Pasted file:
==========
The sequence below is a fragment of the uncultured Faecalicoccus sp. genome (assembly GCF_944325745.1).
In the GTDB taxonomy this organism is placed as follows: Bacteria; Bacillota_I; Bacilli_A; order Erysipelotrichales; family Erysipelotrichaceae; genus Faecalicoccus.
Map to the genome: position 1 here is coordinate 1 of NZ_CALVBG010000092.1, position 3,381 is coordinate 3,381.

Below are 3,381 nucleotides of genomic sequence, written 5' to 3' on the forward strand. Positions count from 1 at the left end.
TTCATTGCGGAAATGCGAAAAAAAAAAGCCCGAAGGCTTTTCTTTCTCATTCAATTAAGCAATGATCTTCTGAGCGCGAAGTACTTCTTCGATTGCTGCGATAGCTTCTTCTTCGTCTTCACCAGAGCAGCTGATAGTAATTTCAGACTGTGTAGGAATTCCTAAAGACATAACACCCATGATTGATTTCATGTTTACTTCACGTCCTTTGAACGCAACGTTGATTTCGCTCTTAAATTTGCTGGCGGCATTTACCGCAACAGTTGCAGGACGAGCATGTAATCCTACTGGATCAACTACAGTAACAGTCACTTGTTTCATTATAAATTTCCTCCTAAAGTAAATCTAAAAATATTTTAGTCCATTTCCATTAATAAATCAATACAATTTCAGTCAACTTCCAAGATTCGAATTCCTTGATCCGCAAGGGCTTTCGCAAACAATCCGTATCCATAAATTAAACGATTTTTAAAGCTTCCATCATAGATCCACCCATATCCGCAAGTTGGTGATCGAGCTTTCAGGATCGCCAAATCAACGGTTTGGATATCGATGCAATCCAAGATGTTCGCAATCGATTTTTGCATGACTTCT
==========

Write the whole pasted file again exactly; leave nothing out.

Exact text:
The sequence below is a fragment of the uncultured Faecalicoccus sp. genome (assembly GCF_944325745.1).
In the GTDB taxonomy this organism is placed as follows: Bacteria; Bacillota_I; Bacilli_A; order Erysipelotrichales; family Erysipelotrichaceae; genus Faecalicoccus.
Map to the genome: position 1 here is coordinate 1 of NZ_CALVBG010000092.1, position 3,381 is coordinate 3,381.

Below are 3,381 nucleotides of genomic sequence, written 5' to 3' on the forward strand. Positions count from 1 at the left end.
TTCATTGCGGAAATGCGAAAAAAAAAAGCCCGAAGGCTTTTCTTTCTCATTCAATTAAGCAATGATCTTCTGAGCGCGAAGTACTTCTTCGATTGCTGCGATAGCTTCTTCTTCGTCTTCACCAGAGCAGCTGATAGTAATTTCAGACTGTGTAGGAATTCCTAAAGACATAACACCCATGATTGATTTCATGTTTACTTCACGTCCTTTGAACGCAACGTTGATTTCGCTCTTAAATTTGCTGGCGGCATTTACCGCAACAGTTGCAGGACGAGCATGTAATCCTACTGGATCAACTACAGTAACAGTCACTTGTTTCATTATAAATTTCCTCCTAAAGTAAATCTAAAAATATTTTAGTCCATTTCCATTAATAAATCAATACAATTTCAGTCAACTTCCAAGATTCGAATTCCTTGATCCGCAAGGGCTTTCGCAAACAATCCGTATCCATAAATTAAACGATTTTTAAAGCTTCCATCATAGATCCACCCATATCCGCAAGTTGGTGATCGAGCTTTCAGGATCGCCAAATCAACGGTTTGGATATCGATGCAATCCAAGATGTTCGCAATCGATTTTTGCATGACTTCT